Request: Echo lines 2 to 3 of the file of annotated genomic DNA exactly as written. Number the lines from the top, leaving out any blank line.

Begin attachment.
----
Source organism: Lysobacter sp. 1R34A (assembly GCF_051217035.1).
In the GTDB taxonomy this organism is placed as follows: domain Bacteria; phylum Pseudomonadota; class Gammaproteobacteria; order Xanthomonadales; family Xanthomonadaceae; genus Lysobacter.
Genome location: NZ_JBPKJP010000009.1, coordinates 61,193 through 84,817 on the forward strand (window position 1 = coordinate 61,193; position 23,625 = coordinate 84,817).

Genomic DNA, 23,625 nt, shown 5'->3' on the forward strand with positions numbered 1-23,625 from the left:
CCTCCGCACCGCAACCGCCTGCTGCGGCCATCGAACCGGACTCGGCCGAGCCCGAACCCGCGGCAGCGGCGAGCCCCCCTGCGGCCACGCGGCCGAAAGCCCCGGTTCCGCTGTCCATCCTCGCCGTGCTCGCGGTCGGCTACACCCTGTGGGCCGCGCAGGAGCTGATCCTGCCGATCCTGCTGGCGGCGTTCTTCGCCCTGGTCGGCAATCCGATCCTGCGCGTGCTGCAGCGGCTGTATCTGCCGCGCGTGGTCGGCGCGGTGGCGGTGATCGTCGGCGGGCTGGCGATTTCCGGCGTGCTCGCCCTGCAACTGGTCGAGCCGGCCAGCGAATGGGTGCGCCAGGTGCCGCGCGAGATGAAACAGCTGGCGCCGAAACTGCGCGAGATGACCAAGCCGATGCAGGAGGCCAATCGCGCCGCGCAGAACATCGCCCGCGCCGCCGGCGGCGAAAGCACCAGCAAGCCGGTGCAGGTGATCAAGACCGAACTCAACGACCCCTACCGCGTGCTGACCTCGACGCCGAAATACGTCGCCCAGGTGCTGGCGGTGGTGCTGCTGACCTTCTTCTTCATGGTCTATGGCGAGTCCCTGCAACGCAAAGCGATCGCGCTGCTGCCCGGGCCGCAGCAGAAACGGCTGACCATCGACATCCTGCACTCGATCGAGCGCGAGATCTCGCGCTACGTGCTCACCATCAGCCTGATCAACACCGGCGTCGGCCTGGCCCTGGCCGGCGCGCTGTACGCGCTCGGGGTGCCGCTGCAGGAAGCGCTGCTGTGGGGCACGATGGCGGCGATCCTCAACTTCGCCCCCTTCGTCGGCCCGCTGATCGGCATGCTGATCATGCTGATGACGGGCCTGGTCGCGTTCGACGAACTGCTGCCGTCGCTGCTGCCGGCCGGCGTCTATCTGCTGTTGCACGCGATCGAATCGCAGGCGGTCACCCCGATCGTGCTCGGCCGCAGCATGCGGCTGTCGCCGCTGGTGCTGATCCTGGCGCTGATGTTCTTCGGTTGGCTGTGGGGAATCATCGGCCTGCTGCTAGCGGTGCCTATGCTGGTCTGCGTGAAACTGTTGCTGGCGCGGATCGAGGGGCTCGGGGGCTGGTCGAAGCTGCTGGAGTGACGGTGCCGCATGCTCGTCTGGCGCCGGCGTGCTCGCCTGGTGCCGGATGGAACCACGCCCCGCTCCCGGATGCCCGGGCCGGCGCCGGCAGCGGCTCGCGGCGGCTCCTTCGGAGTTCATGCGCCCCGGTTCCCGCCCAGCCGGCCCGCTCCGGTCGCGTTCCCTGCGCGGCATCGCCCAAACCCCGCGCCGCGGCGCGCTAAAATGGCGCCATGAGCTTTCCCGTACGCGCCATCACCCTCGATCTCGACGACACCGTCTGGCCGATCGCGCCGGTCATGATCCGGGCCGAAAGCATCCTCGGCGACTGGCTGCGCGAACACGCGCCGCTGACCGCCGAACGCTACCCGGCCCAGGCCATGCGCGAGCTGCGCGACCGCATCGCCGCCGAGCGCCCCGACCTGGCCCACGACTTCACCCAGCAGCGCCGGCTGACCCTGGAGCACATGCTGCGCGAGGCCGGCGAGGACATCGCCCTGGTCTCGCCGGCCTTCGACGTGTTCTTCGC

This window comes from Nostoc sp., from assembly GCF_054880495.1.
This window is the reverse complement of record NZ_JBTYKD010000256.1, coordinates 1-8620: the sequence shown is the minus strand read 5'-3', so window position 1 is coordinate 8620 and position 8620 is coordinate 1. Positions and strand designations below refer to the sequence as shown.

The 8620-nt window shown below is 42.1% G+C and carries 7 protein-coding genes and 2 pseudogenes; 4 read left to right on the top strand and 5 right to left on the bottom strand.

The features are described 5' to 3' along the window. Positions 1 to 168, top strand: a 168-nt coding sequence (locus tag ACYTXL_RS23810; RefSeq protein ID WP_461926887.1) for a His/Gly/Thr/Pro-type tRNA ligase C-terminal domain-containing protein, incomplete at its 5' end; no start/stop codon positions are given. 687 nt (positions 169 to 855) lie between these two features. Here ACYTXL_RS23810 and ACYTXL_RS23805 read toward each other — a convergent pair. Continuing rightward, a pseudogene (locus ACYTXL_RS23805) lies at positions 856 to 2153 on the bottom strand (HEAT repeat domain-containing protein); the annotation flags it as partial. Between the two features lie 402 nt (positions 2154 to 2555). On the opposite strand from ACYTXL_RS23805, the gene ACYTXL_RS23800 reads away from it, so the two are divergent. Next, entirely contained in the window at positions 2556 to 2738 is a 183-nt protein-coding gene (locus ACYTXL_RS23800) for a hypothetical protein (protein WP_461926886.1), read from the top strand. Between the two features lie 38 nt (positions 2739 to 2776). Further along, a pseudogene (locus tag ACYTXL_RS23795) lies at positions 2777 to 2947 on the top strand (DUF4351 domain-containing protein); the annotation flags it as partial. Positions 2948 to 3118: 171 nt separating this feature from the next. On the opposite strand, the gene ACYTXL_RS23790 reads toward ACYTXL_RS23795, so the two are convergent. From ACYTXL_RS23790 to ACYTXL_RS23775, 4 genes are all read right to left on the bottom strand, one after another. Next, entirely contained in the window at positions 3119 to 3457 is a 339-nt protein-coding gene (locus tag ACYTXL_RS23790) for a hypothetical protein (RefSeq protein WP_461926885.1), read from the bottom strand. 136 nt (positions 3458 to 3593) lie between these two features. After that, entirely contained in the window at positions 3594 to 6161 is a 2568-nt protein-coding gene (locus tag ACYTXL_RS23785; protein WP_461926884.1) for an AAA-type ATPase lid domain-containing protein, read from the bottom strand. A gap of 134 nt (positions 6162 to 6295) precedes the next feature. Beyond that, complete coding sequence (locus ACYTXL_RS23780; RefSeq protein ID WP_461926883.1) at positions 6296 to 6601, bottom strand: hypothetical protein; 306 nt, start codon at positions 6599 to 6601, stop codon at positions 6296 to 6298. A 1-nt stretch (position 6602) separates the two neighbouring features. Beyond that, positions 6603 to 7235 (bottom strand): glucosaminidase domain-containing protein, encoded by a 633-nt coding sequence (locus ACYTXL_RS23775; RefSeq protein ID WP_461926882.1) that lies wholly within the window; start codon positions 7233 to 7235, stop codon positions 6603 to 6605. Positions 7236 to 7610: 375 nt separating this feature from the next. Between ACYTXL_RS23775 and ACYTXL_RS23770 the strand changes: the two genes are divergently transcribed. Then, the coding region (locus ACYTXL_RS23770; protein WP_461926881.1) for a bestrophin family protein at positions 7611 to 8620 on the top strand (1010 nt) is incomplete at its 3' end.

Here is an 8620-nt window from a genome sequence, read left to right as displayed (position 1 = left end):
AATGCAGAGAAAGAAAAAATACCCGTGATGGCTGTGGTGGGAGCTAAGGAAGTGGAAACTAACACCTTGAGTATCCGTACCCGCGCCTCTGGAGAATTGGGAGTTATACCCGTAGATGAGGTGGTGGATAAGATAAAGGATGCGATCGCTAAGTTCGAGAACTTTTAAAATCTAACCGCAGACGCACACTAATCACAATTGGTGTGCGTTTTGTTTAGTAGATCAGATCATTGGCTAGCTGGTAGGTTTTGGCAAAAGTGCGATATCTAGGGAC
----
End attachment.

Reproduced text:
In the GTDB taxonomy this organism is placed as follows: domain Bacteria; phylum Pseudomonadota; class Gammaproteobacteria; order Xanthomonadales; family Xanthomonadaceae; genus Lysobacter.
Genome location: NZ_JBPKJP010000009.1, coordinates 61,193 through 84,817 on the forward strand (window position 1 = coordinate 61,193; position 23,625 = coordinate 84,817).